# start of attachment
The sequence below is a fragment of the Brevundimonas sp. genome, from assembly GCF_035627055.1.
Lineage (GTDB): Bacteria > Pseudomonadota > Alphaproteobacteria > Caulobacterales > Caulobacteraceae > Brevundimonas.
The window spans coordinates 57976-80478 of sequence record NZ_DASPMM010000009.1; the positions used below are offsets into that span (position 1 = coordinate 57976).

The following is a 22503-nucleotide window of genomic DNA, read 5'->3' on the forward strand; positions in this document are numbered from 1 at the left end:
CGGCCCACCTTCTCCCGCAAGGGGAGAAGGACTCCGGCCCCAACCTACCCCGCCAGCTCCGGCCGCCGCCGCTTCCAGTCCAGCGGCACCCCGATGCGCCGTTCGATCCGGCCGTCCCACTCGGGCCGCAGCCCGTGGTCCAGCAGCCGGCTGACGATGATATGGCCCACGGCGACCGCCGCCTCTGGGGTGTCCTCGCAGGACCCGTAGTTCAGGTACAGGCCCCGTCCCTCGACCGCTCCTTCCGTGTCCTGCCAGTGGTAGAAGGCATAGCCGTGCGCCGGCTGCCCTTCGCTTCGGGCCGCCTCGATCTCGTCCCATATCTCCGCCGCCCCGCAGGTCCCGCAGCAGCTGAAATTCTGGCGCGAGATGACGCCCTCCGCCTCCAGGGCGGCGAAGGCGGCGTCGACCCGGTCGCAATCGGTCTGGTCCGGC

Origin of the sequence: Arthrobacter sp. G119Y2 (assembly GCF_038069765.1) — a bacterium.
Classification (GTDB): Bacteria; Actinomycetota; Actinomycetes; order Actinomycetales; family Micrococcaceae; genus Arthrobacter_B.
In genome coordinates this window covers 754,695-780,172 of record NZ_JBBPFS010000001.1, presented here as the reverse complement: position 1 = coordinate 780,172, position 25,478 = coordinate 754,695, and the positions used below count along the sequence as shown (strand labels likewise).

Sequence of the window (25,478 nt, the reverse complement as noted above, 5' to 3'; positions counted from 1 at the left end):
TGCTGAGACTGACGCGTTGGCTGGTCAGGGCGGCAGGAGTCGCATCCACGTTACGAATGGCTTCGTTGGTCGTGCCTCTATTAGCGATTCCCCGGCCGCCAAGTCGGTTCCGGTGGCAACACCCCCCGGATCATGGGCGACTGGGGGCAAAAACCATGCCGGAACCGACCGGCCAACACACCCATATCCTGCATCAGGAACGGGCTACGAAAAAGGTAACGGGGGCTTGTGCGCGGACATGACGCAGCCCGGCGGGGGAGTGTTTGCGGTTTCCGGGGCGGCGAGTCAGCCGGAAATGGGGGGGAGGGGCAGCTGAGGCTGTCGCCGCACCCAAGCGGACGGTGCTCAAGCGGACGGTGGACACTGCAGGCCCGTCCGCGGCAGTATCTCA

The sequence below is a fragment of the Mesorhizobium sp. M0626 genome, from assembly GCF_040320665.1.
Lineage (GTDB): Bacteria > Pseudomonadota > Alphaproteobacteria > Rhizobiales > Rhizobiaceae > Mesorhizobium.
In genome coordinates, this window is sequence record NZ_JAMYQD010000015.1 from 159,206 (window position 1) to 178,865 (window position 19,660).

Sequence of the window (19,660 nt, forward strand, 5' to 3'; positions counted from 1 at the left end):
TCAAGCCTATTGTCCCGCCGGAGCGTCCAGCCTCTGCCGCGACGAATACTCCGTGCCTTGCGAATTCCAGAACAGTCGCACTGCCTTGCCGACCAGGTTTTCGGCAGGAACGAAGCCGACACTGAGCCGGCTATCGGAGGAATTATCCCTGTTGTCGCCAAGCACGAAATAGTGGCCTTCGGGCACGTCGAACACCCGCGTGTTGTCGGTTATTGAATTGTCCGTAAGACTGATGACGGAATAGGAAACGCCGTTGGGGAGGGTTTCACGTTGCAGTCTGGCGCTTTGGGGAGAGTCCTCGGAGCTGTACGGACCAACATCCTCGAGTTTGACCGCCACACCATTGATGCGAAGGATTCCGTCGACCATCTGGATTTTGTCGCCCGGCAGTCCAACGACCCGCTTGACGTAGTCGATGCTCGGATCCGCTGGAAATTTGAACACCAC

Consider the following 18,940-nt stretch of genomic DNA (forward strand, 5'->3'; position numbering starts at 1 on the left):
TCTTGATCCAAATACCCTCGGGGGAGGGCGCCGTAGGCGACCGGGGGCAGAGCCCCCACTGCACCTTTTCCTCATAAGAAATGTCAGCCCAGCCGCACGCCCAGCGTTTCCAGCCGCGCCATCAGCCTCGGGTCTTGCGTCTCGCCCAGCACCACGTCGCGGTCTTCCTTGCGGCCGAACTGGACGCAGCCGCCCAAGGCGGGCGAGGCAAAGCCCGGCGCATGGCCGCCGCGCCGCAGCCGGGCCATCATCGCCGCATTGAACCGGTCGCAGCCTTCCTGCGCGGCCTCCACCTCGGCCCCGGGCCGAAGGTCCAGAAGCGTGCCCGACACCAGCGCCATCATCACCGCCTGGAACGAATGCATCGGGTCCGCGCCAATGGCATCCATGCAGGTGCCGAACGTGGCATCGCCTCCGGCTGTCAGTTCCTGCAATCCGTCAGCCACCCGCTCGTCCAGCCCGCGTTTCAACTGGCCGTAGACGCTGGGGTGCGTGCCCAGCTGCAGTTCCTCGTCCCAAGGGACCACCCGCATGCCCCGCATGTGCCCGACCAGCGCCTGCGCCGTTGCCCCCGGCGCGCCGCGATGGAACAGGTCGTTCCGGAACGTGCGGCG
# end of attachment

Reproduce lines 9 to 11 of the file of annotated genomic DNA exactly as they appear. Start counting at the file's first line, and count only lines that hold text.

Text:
Sequence of the window (25,478 nt, the reverse complement as noted above, 5' to 3'; positions counted from 1 at the left end):
TGCTGAGACTGACGCGTTGGCTGGTCAGGGCGGCAGGAGTCGCATCCACGTTACGAATGGCTTCGTTGGTCGTGCCTCTATTAGCGATTCCCCGGCCGCCAAGTCGGTTCCGGTGGCAACACCCCCCGGATCATGGGCGACTGGGGGCAAAAACCATGCCGGAACCGACCGGCCAACACACCCATATCCTGCATCAGGAACGGGCTACGAAAAAGGTAACGGGGGCTTGTGCGCGGACATGACGCAGCCCGGCGGGGGAGTGTTTGCGGTTTCCGGGGCGGCGAGTCAGCCGGAAATGGGGGGGAGGGGCAGCTGAGGCTGTCGCCGCACCCAAGCGGACGGTGCTCAAGCGGACGGTGGACACTGCAGGCCCGTCCGCGGCAGTATCTCA

The sequence below is a fragment of the Mesorhizobium sp. M0626 genome, from assembly GCF_040320665.1.